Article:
Every parent is concerned about how much time and attention they should be giving to their kids. Working moms are always subject to unrelenting pressure from the “parenting police,” who are often thinly disguised as well-meaning relatives. Not to mention all the experts on parenting who have invaded the media. Everyone is a parenting expert, it seems these days. The sensible working mom knows what the trade-offs are. She is confident enough to juggle the demands of parenting with her desire to follow a career.

5. Working moms can better manage quality time with their kids

Everybody talks about quality or prime time with kids. It is a sad fact that many parents are only half listening when they are with their kids because the other half is attached to their device. Working moms know that they need to switch off the minute they get home, and that they need to dedicate 100% of their precious time to their kids. Email, texts, and Facebook can all wait until the kids are in bed.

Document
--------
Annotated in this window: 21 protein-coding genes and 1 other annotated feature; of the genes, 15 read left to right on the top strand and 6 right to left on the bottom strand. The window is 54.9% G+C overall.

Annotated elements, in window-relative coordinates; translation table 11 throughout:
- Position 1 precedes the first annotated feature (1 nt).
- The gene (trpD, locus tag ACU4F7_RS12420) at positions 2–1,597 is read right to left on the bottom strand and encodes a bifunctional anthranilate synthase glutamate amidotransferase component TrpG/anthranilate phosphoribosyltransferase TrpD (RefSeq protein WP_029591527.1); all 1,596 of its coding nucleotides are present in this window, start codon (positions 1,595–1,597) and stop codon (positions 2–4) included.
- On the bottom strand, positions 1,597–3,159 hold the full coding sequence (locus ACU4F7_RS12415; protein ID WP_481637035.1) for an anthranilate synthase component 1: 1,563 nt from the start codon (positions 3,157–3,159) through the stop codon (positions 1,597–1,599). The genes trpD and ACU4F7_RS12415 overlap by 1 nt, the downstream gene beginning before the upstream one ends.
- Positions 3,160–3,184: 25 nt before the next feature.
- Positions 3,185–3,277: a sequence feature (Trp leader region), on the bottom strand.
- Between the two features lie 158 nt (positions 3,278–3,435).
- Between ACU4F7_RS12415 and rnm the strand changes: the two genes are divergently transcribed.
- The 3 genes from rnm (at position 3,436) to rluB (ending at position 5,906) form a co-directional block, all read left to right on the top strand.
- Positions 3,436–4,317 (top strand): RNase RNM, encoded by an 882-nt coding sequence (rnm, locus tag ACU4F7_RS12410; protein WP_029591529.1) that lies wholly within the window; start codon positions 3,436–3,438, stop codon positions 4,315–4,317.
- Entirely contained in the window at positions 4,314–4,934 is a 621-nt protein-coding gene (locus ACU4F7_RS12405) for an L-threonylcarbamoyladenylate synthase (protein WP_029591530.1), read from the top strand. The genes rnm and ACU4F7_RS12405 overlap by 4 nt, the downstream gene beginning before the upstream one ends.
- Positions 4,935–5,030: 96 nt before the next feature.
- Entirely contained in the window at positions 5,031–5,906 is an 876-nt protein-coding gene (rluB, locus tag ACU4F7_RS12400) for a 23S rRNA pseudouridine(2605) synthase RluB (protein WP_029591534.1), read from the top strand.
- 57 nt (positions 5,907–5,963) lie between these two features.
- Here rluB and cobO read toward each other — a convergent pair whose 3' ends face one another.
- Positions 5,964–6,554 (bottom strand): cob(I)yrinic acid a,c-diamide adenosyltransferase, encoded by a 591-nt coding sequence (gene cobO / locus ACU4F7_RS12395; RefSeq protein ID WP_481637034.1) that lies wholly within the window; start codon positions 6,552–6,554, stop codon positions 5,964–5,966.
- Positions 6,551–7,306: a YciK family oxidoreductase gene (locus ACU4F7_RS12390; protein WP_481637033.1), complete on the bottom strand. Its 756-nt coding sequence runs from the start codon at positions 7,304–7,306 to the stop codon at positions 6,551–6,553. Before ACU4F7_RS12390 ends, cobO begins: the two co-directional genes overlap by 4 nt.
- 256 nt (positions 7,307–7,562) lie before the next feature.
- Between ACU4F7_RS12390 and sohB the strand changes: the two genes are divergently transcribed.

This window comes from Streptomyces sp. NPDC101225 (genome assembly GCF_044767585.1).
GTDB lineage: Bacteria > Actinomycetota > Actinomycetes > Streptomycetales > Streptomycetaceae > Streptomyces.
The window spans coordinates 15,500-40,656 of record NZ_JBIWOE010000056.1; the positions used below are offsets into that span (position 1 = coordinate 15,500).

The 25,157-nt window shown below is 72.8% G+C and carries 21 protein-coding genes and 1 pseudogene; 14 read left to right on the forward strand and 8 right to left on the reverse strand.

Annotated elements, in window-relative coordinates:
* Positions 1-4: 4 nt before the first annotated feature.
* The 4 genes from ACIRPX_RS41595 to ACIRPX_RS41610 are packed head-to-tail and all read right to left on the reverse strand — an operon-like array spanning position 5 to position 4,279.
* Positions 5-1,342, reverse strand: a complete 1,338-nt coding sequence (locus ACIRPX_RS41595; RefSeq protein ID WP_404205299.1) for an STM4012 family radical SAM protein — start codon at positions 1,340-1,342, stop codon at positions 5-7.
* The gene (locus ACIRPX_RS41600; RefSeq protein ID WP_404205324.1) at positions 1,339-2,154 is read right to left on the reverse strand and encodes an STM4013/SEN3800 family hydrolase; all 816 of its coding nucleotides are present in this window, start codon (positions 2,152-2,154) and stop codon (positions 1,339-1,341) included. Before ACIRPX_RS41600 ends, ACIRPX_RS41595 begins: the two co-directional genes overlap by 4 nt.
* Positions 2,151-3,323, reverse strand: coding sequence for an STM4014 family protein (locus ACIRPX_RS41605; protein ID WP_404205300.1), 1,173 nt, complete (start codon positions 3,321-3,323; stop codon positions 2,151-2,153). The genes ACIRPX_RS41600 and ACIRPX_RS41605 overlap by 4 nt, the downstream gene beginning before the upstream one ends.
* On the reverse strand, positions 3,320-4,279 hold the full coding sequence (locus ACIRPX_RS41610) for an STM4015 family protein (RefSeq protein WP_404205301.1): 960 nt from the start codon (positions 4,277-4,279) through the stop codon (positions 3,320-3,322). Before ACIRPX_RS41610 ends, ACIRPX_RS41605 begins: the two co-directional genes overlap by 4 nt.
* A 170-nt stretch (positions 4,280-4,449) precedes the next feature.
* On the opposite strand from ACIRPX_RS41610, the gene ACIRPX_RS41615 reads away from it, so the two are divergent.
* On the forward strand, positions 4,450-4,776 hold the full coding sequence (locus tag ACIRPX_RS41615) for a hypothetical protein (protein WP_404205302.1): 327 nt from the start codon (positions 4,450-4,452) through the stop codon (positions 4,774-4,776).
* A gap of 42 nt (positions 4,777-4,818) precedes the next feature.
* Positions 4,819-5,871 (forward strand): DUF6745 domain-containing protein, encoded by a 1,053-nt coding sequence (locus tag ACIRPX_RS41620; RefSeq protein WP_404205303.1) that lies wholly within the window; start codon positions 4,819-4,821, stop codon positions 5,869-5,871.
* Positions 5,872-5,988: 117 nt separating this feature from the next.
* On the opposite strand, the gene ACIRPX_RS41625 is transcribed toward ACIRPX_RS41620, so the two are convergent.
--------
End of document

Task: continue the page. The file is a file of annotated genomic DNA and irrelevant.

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6. Working moms’ kids may do better at school

Denmark perhaps is not a typical example. They spend a lot more on early childhood care (1.2% of their GDP, compared to the miserly 0.4% in the USA). The results are clear: the children of working moms there are doing better academically.

7. Working moms’ kids have fewer behavioral problems

Many women worry that not spending enough time with their offspring may lead to behavioral problems. After looking at research studies since 1960, the truth is that working moms’ kids are not suffering at all. In many cases, they even turned out to be better behaved than the stay-at-home moms’ kids.

8. Working moms do not affect their children’s emotional development